Series: Computed Properties

Computed Properties-Setters

Published on Jul 29, 2015

Computed Properties can go both ways, and as of Ember 1.12 it's easier than ever.

Learn how to make -and combine- basic computed property setters.


Links

Code

//demonstrations/computed-getter/controller.js
import Ember from 'ember';

export default Ember.Controller.extend({
  firstName: 'Tony',
  lastName: 'Stark',
  fullName: Ember.computed('firstName', 'lastName', {
    get(key){
      return `${this.get('firstName')} ${this.get('lastName')}`;
    },
    set(key, fullName){
      let [firstName, lastName] = fullName.split(' ');
      this.set('firstName', firstName);
      this.set('lastName', lastName);
      return fullName;
    }
  }),
  companyName: 'Stark Industries',
  businessCard: Ember.computed('fullName', 'companyName', {
    get(key){
      return `${this.get('fullName')} of ${this.get('companyName')}`;
    },
    set(key, businessCard){
      let [fullName, companyName] = businessCard.split(' of ');
      this.set('fullName', fullName);
      this.set('companyName', companyName);
      return businessCard;
    }
  }),
  //...
});
//demonstrations/computed-getter/template.hbs
First name: {{input type='text' value=firstName}}<br>
Last name: {{input type='text' value=lastName}}<br>
Full name: {{input type='text' value=fullName}}<br>
Company: {{input type='text' value=companyName}}<br>
Business Card: {{input type='text' value=businessCard}}
//...

Transcript

In the last two episodes, we’ve talked about how to use computed properties, how to get those properties both in regular properties, objects, and arrays. In this episode, we’ll be talking about how to set computed properties.

So when you just have a getter, you feed in a function as the last property of the Ember.computed helper. When you’re having a setter as well, then you’ll feed in a hash, and in this hash there will be a get property, which is a function, and then the set property, which is also a function. Here we’re using the es6 versions of the function declaration. If we wanted to, we can make it more explicitly a hash by doing it like this, but I like the es6 way better.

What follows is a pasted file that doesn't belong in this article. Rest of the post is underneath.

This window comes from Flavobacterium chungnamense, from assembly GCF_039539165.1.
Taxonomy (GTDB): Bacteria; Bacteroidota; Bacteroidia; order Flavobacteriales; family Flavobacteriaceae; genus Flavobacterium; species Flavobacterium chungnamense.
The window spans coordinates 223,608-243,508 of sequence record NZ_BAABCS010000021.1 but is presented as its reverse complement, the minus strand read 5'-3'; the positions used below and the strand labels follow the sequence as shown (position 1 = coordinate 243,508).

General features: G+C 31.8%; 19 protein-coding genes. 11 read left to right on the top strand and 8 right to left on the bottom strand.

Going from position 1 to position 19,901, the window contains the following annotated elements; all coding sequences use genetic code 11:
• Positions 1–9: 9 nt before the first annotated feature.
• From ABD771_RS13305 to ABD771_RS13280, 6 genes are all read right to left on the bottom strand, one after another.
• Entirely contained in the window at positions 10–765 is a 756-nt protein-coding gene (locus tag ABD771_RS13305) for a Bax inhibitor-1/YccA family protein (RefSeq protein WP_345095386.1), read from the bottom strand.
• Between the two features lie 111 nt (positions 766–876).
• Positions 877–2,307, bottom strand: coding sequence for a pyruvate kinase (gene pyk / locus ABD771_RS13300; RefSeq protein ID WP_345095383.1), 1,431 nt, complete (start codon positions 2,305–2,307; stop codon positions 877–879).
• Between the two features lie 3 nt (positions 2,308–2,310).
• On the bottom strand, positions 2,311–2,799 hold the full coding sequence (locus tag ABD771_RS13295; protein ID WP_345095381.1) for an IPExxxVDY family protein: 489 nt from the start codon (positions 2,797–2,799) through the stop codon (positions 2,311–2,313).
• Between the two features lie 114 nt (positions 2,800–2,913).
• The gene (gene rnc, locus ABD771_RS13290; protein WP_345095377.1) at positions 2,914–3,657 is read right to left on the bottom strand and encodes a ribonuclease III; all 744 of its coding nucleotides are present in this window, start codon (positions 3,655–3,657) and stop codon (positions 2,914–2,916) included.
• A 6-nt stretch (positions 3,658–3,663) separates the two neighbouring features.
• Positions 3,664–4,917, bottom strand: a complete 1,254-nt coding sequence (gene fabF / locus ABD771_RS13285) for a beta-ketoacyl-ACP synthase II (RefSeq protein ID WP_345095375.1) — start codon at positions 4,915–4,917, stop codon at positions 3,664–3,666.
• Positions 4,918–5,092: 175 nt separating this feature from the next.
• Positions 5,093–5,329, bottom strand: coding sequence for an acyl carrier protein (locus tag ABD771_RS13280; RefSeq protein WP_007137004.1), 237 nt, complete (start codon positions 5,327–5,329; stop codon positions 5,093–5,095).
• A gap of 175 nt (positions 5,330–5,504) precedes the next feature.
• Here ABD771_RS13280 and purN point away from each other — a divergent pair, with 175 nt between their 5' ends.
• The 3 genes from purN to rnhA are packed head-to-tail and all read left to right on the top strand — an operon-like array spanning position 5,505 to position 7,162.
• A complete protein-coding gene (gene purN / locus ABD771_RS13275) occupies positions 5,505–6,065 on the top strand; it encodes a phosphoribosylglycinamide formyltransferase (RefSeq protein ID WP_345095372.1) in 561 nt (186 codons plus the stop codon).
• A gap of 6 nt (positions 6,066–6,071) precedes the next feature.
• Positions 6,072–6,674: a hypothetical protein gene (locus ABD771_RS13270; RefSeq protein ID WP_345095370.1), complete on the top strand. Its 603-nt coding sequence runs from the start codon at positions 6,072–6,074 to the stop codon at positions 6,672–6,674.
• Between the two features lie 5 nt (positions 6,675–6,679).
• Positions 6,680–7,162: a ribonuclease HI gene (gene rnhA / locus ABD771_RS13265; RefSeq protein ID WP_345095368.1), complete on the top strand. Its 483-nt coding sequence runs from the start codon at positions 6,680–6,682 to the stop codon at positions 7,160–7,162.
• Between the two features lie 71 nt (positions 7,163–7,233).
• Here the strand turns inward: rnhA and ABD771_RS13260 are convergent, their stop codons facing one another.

Now our old get can fit in just fine right here. So as we can see we have the hash of functions. Each of these functions can take a key argument, which in this case will be fullName, and then the set function can take the value argument, which will be the value that we’re setting it to. The get function will return the fullName. And this may not be as obvious, but the set function also needs to return the fullName. If you forget to do this, then it will set it to null. And that’ll mess with a lot of stuff. You don’t want that.

So then before we return value, we’re going to want to set firstName and lastName based on what’s being passed in. So what’s going to be passed in, let’s say we delete one letter, so we get Tony Star as the value. We’re going to want to decompose that into a firstName and a lastName. We’ll use the es6 feature, array destructuring, in order to get our firstName and our lastName from the value. So we’ll split it on the space. Hopefully they don’t input a middle name. And then we’ll just set the values. Then we can go into the template and make this an input field. Then when we go here, we’ll see that it changes the first and last name whenever we edit the full name.

So that is your basic computed property setter. Let’s do this again for businessCard. So this is very similar to what we had before, but notice a few things. First, what we’re splitting on is different. It happens to also be the mirror image of what we’re adding in the get. Then we’re returning... we’re setting the fullName instead of setting the firstName and lastName individually. So it’ll set the fullName and then it’ll run through this. So just in the same way that things flow downward when you’re getting, they flow back upward when you’re setting.

We’ll go back to our template and turn the Business Card into an input, and then we’ll go ahead and edit the business card, and we can see that it flows all the way back down. So a fun thing to do here, you can start from scratch, so you can... notice it filled out the fullName which split it up into First Name and Last Name, and then it split it up into Full Name and Company.

So there are some pretty cool applications you can do with that if you get creative. In this week’s pro-episode, we’ll show you how to do some more advanced setters. For example, this is an array of objects, but we can have our text field and have it set backwards into the array of objects. I’ll see you then.

Computed Properties

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